Ransomware: Could Your Company Be at Risk of Falling Victim?
By: David Newell, Chief Executive Officer, Loptr LLC
Kristopher Meier, President, Station 28, LLC
Edward O'Keefe, Director of Application Development, ABC-Amega, Inc.
Ransomware. The term strikes fear in the heart of any IT department, even a well-prepared and well-rehearsed one. However, it’s a surprisingly misunderstood threat by many of the managers and business owners that we interface with on a routine basis. Much of managing a business effectively comes down to managing risk, whether that’s taking a chance on a big client project, deciding on when to ramp up staffing, or simply balancing your insurance coverage appropriately; successful business executives are adept at managing risk on a daily basis. The trick to doing this effectively is understanding; understanding not only of the nature of the threat itself, but the likelihood of that threat occurring. Our goal in this article is to provide an overview of the ransomware threat, explain how ransomware spreads, and detail what you can do within your organization to be better prepared.
Ransomware, as the name implies, is based on the premise of extracting a ransom from its victim. While they all operate with the same primary output objective, ransomware-based malware comes in many different flavors, comes from countless different authors, and varies in a number of different ways. At a high level however, some things hold true universally. Once a system is infected, the malware goes to work behind the scenes encrypting files at a rapid pace. Most ransomware takes care not to encrypt system files, thus leaving the system itself in an operable state, but instead focuses on user documents, Microsoft Office files, Adobe PDFs, pictures, movies, music, etc - anything it can get its hands on that may be of value to you. Additionally, if the system is in a corporate environment, the ransomware will work to encrypt files on network file shares as well. Once this silent encryption process is complete, the malware will present a request for a ransom payment to unlock these files. The premise is simple; send your money to the bad guys, and the bad guys will (hopefully) send back a key to unlock the files.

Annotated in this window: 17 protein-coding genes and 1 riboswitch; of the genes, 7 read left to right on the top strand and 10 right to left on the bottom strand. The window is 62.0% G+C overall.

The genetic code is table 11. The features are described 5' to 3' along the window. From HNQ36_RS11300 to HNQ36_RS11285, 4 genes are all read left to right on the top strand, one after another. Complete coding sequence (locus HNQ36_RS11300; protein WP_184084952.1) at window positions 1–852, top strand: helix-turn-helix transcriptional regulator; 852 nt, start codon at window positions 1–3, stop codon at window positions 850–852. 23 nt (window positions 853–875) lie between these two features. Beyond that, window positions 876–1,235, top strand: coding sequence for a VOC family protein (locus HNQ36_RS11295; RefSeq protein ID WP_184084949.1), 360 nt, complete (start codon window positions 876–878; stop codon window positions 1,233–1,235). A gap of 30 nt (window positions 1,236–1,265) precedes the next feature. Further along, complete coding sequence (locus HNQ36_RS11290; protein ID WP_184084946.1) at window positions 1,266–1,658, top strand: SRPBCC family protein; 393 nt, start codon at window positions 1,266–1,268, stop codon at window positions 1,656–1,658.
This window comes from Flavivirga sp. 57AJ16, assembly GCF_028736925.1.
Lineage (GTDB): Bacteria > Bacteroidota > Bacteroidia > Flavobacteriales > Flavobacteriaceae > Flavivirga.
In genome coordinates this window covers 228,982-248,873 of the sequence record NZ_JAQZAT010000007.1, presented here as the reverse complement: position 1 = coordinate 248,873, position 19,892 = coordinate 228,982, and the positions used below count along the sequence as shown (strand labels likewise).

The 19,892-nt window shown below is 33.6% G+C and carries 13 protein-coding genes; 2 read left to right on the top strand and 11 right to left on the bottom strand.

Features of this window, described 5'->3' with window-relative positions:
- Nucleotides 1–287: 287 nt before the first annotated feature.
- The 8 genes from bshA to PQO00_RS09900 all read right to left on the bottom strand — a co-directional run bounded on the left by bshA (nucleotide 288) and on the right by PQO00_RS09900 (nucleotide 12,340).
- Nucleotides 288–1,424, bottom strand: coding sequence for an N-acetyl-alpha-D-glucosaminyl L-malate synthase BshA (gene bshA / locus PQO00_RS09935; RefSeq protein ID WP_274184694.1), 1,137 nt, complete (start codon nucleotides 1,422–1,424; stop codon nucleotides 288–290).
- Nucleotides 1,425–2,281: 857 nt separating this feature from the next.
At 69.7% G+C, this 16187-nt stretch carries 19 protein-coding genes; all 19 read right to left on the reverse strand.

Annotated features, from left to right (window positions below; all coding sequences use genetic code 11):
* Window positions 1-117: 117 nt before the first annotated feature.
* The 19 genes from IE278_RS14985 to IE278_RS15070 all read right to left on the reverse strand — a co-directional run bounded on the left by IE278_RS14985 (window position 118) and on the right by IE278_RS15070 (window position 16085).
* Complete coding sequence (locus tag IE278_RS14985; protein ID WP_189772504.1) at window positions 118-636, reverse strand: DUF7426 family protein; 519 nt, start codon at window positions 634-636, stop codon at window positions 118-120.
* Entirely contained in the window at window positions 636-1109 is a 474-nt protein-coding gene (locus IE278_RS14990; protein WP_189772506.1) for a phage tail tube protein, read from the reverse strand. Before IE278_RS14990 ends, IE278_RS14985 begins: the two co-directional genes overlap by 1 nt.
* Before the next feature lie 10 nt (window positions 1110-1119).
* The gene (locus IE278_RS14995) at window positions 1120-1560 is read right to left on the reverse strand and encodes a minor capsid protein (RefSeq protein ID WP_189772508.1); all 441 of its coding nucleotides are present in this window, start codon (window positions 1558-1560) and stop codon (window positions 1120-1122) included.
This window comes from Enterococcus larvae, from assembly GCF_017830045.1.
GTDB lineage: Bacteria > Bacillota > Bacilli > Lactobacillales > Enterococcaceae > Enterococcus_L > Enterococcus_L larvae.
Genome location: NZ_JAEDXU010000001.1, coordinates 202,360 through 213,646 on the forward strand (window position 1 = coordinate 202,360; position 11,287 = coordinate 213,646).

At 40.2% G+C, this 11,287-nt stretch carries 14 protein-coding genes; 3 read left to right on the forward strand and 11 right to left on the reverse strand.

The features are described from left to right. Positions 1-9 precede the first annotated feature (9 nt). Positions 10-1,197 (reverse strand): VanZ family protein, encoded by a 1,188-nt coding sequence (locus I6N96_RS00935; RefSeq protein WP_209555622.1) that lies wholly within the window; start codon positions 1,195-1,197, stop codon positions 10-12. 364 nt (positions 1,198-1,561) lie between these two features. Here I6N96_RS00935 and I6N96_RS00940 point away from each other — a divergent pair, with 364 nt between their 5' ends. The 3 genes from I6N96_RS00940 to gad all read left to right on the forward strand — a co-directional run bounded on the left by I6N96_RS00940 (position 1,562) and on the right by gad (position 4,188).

Some ransomware versions have been “cracked”, and decryption tools have been made freely available by security researchers. In many instances however, ransomware is well-written using industry standard software development and encryption practices, making it impossible to circumvent the encryption in any way (other than paying the ransom of course). The criminal groups behind ransomware are generally well-funded and well-organized, with support “staff” ready and waiting to process payment from their victims. Payment is generally accepted in BitCoin, a digital currency that is extremely difficult to track, making it the perfect payment solution for anyone with the ethics (or lack thereof) of a ransomware author.
The delivery mechanisms used to spread these infections are as varied as the ransomware flavors. Email phishing campaigns, “bad” advertisements, and “hijacked” legitimate sites, are all common delivery mechanisms. The sheer volume of ransomware variants in existence, paired with an every-changing ecosystem of attack methods, makes tracking and blocking this malware a nearly impossible game of “cat and mouse”.
So what can you do to protect your organization from these extortionists? We’ve assembled the following recommendations: